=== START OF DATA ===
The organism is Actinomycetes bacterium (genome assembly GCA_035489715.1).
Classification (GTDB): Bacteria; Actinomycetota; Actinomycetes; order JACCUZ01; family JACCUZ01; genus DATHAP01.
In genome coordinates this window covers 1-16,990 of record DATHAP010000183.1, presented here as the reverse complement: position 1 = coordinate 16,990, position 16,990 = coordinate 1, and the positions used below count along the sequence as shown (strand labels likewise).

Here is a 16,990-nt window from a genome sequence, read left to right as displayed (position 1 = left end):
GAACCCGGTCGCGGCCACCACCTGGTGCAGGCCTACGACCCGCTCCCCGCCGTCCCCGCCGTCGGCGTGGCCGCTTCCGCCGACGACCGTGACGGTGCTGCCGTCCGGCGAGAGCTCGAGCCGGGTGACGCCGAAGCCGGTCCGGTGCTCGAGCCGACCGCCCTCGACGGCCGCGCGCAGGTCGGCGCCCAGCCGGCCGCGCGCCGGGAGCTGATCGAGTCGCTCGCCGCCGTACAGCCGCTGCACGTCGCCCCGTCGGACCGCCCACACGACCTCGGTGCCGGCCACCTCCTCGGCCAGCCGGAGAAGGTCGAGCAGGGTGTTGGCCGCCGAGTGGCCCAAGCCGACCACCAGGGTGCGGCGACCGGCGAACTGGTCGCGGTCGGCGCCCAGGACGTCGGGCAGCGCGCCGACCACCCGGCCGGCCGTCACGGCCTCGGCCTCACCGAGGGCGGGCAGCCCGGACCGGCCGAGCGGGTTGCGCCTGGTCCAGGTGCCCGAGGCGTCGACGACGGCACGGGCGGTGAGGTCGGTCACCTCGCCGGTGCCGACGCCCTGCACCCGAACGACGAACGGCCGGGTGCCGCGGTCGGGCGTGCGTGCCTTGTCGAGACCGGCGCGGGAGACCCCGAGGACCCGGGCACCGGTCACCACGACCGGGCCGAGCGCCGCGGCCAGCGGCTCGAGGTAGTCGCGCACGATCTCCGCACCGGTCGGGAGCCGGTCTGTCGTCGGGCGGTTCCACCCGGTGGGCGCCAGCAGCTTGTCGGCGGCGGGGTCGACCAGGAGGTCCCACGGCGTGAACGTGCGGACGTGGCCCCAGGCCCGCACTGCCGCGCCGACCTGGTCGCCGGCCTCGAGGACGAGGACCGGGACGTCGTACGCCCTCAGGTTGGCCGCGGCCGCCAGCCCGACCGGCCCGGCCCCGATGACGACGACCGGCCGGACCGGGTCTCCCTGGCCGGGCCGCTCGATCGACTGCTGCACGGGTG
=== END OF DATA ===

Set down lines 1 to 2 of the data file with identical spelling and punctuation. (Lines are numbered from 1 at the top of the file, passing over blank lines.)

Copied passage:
The organism is Actinomycetes bacterium (genome assembly GCA_035489715.1).
Classification (GTDB): Bacteria; Actinomycetota; Actinomycetes; order JACCUZ01; family JACCUZ01; genus DATHAP01.